Nishchuk v. State

Annotate this Case

32 Md. App. 403 (1976)

362 A.2d 91

STEVEN LEE NISHCHUK v. STATE OF MARYLAND.

No. 1099, September Term, 1975.

Court of Special Appeals of Maryland.

Decided July 27, 1976.

The cause was argued before POWERS and MENCHINE, JJ., and RICHARD M. POLLITT, Associate Judge of the First Judicial Circuit, specially assigned.

Gary Maslan, Assistant Public Defender, with whom were Alan H. Murrell, Public Defender, and George E. Burns, Jr., Assistant Public Defender, on the brief, for appellant.

Leroy Handwerger, Assistant Attorney General, with whom were Francis B. Burch, Attorney General, William A. Swisher, State's Attorney for Baltimore City, and William Monfried, Assistant State's Attorney for Baltimore City, on the brief, for appellee.

MENCHINE, J., delivered the opinion of the Court.

Steven Lee Nishchuk (appellant) was convicted by a jury in the Criminal Court of Baltimore on two counts of *404 storehouse breaking under indictment 1451 and on one count of unauthorized use of a motor vehicle under indictment 1454. He was sentenced to imprisonment totaling eight years.

On appeal he contends, inter alia, that the trial court erroneously refused to admit the testimony of a qualified witness who had been called to impeach the credibility of a State's witness.

The issue arose in the following manner:

One Allen Lee Johnson, jointly charged with one William Allen Hadel and the appellant in indictment 1451, was called as a witness by the State. Johnson, acknowledging his own participation in the offense, implicated Hadel and the appellant as his accomplices. At the conclusion of the State's case defense counsel declared: "Your Honor, the defense would call Joyce Davenport." At that point the assistant State's attorney made a preliminary motion "that this defendant proffer to this Court what Ms. Davenport would testify to and the nature of her testimony." Defense counsel initially resisted the State's motion, saying:

"I think the State is using this forum for purposes of discovery technique, and I know of [no] precedent where the State has been permitted to discover what a defense witness would testify to prior to that witness taking the stand."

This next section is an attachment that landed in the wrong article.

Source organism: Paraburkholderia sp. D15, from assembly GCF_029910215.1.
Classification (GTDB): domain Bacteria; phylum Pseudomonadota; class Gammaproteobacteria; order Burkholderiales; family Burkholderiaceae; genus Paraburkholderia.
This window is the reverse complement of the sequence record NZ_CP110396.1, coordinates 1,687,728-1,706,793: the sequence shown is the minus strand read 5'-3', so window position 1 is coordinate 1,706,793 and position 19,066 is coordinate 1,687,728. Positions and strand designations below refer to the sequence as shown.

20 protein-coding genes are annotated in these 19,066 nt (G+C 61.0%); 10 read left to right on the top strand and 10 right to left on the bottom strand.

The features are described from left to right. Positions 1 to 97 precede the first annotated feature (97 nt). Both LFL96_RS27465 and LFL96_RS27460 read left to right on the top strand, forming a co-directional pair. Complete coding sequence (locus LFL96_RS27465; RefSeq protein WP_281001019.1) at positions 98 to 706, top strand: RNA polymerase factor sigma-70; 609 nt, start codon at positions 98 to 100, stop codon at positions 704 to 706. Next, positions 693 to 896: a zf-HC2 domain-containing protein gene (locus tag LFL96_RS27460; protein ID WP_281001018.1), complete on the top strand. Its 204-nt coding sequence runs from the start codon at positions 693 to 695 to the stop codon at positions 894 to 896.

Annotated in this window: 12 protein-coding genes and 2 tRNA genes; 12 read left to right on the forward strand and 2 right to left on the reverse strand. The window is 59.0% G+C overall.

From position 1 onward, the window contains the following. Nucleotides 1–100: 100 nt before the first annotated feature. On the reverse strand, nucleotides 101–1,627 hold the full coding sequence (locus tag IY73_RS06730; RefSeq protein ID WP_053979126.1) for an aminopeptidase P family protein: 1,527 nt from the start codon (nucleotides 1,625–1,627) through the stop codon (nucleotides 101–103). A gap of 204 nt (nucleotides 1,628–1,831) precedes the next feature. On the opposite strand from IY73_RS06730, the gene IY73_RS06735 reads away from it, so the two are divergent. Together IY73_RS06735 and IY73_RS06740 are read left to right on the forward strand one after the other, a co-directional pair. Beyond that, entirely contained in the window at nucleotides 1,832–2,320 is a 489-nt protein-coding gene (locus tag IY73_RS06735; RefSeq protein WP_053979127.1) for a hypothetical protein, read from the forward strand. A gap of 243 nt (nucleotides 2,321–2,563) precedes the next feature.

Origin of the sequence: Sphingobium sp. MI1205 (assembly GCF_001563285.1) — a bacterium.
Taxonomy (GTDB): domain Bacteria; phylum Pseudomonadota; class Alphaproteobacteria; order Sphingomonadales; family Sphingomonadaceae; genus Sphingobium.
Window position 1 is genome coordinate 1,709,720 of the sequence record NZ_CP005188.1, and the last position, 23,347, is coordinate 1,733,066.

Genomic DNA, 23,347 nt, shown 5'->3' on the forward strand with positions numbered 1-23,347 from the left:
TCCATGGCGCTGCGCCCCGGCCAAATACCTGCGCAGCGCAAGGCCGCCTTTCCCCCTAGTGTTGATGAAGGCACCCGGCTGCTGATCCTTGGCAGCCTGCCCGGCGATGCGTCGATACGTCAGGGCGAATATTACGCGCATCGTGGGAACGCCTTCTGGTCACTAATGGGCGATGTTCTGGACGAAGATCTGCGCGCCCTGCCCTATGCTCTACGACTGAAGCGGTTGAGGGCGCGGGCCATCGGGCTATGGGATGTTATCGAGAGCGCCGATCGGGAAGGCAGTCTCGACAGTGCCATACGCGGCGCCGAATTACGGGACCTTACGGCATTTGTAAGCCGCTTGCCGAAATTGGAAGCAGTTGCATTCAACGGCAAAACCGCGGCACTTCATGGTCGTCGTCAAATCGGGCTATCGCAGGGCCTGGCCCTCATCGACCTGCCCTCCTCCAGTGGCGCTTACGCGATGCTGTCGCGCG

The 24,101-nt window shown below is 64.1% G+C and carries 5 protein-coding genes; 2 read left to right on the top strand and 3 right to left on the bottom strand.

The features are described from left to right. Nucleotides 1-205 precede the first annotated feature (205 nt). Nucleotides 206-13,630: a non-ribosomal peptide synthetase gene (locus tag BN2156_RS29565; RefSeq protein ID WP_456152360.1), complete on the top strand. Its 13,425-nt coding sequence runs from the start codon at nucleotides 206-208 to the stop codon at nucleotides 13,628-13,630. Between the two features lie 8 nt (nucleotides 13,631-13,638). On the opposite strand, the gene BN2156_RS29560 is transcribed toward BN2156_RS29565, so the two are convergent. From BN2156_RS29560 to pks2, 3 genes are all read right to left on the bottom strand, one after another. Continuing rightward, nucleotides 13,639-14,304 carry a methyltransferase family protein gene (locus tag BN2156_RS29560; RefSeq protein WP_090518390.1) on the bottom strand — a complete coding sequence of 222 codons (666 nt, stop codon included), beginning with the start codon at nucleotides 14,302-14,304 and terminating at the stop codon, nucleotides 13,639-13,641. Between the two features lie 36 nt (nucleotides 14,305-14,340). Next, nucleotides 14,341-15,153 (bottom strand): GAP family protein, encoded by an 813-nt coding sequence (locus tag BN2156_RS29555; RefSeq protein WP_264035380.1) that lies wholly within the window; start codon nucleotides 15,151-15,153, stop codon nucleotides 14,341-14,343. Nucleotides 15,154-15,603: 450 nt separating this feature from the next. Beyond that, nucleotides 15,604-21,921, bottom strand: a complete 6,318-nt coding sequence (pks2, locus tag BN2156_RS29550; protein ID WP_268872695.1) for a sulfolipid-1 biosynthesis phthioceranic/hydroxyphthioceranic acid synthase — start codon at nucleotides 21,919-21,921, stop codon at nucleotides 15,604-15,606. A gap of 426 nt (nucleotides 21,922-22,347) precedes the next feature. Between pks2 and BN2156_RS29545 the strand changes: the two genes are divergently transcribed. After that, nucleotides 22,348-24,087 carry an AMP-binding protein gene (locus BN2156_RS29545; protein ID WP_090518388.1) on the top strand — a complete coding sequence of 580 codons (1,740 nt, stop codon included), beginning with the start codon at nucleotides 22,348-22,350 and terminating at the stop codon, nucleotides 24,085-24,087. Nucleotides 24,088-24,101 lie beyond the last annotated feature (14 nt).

Thereafter, however, defense counsel made two separate proffers as to the proposed testimony of the witness. The first was as follows:

"Your Honor, the defense would proffer that Ms. Davenport would testify as follows: That she has known Mr. Johnson for a period of two years; that she has lived in the community with where Mr. Johnson resides; that she has spoken with other individuals concerning Johnson's reputation for truth and veracity; that she knows specifically herself of incidents relating to Mr. Johnson's reputation for truth and veracity."

*405 The second was as follows:

"Your Honor, at this time the defense would have called Joyce Davenport as their next witness, and I would like to proffer to the Court what Ms. Davenport's testimony would have consisted of. Ms. Davenport would have testified that she had known the State's witness, Mr. Allen Johnson for a period of two years. That Ms. Davenport, in fact, lives in the community where Mr. Johnson lives. Ms. Davenport knows Mr. Johnson's reputation for truth and veracity in the community, and that this reputation is that he is a known liar. That further Ms. Davenport would testify that if Mr. Johnson was testifying under oath, Ms. Davenport would not believe him. That would be the substance of her testimony."